With unprecedented levels of antisemitism and threats being made to the Jewish community, please see below for vital resources that can help protect Jewish institutions.
This list was compiled by the Secure Community Network (SCN), the official safety and security organization of the Jewish community in North America.
While these resources are intended for organizations, community members may find the information helpful.
Secure Community Network offers the following trainings for community organizations and congregations:
- Be Aware: Introduction to Situational Awareness Training
- Countering Active Threat Training (CATT)
- Stop the Bleed Training
You can learn more about these trainings by clicking here.
For more information and to schedule a training session, email firstname.lastname@example.org.
Secure Community Network offers resources, guidance and onsite recommendations for your institution’s safety needs. To arrange a free security walkthrough, assessment and consultations, email email@example.com.
There are a number of grants that nonprofits and nonpublic schools can receive through the state and federal programs. These include:
- FEMA’S Nonprofit Security Grant Program
- Pennsylvania Commission on Crime and Delinquency (PCCD) Grant
- Pennsylvania’s Targeted School Safety Grants for Nonpublic Schools
Secure Community Network can help walk you through your options and provide guidance on applying for these grants. For more information, email firstname.lastname@example.org.
A mass attack occurs in the U.S. every two weeks on average. At only 2% of the population, the Jewish community faces nearly 60% of religiously motivated hate crimes. This reality requires us to be proactive and vigilant. This guide provides low-cost or no-cost actions, designed by security experts in consultation with community partners and law enforcement. These are the immediate steps you can take to take as you work to implement a comprehensive, organization and community-wide security strategy. For more information, contact your local Jewish security initiative or SCN.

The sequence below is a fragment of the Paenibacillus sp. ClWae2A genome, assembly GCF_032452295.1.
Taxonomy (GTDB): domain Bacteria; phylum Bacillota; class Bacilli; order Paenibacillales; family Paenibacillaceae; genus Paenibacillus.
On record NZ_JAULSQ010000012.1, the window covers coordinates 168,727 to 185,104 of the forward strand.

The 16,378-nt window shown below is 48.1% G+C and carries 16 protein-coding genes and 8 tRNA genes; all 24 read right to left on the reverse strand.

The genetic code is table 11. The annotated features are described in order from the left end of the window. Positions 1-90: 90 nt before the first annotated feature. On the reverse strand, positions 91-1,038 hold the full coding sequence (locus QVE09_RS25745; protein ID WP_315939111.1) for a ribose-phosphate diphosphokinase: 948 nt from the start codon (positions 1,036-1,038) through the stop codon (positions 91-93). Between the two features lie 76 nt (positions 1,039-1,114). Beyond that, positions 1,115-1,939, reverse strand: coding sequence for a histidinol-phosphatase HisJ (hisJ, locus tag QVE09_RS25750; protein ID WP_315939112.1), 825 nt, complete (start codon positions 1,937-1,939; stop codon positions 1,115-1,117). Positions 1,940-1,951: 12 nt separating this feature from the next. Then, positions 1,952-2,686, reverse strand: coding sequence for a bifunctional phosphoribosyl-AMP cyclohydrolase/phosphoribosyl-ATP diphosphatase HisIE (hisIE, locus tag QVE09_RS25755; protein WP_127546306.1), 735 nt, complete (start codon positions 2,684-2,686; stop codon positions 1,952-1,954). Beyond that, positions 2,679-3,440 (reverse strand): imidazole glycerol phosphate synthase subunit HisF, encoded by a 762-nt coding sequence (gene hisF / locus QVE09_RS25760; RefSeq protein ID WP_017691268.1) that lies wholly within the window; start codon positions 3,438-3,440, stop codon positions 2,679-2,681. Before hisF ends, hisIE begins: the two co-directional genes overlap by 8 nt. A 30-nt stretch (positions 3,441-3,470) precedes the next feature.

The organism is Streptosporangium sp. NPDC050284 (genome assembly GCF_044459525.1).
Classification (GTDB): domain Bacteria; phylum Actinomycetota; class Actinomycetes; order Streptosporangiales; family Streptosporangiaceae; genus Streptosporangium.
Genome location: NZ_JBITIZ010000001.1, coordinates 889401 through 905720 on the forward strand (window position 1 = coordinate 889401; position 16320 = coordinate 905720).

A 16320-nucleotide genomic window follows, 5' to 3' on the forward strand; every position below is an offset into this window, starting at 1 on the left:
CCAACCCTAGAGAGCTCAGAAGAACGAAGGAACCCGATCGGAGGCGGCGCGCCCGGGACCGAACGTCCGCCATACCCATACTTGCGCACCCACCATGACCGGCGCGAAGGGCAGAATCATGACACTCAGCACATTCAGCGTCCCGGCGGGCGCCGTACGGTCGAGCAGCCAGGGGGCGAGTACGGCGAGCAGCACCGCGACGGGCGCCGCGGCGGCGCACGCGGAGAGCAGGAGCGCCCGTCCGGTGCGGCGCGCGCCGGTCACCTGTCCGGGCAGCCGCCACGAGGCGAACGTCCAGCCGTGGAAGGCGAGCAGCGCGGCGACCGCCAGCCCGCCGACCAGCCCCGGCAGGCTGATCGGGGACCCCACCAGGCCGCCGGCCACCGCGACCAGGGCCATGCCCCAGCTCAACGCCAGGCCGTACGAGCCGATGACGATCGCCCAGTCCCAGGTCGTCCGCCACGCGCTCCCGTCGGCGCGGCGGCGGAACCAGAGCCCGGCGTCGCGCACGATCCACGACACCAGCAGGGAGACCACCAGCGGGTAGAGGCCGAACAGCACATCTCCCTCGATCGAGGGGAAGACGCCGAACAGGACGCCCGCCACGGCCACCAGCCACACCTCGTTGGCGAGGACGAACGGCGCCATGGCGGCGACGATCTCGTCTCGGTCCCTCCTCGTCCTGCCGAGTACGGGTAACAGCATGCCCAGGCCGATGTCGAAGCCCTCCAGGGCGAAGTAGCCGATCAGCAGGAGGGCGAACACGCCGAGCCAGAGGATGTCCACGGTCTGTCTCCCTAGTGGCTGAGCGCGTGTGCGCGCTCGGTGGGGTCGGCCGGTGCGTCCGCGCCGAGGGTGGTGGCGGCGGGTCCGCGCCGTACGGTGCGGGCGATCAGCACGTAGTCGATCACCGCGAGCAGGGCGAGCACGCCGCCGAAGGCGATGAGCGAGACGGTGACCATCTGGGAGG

The Jewish community faces unique security challenges and its facilities have been targets of anti-Semitic crimes. In order to ensure that these facilities continue to remain places of peace and comfort to members of our community, each facility must own and take charge of its security. Increasing awareness and training of the people who work, visit or are present in your facility on a regular basis – whether staff, faculty, clergy, parents, students or members – is one of the single-most effective ways to enhance the safety and security of your institution. This guidance is intended to outline security measures that are little to no cost and can assist facilities in increasing their overall security.
“Swatting” is the act of making false emergency calls, often to 911 or other emergency services, with the intention of triggering a significant response from law enforcement, particularly specialized units, like SWAT (Special Weapons & Tactics) teams. This guide will break down what you need to know about swatting.
This document outlines actions that faith-based organizations and community leaders can take to increase security. These six steps can help protect places of worship against potential threats of targeted violence in a cost-effective manner that maintains an open and welcoming environment.
This year poses unique challenges for outdoor events and the communal observance of the High Holidays, causing us all to make difficult decisions on how to safely take part. With many synagogues and Jewish institutions holding services and events outside in an effort to socially distance, we must reassess security considerations for conducting these services.
While this guide is focused on high holidays, the information is applicable for all outdoor events and rallies.
The Federal Emergency Management Agency (FEMA) defines civil disturbance as “an activity such as a demonstration, riot, or strike that disrupts a community and requires intervention to maintain public safety.” These events have the potential to impact the physical security of a facility as well as the safety of those who may be inside it, to include employers, employees, visitors and guests. Preparing for any type of crisis or emergency is a shared responsibility within an organization; preparedness efforts can greatly reduce the risks of incidents for your organization. This checklist has been developed to assist organizations in preparing for potential civil disturbances.
The Department of Homeland security put together a guide of how you can protect yourself and others every day.
Below are the steps you should take to report if you receive a threat:
- Contact your local police department and follow their directions.
- Do NOT delete the email.
- Contact SCN at email@example.com and our Community Security Director, Scott Kerns, at firstname.lastname@example.org
- The SCN Duty Desk and CSD Scott Kerns will guide you through the process to obtain the needed information regarding where the email came from and IP information
If you experience, witness or know of an antisemitic incident, please also report it at jewishphilly.org/report.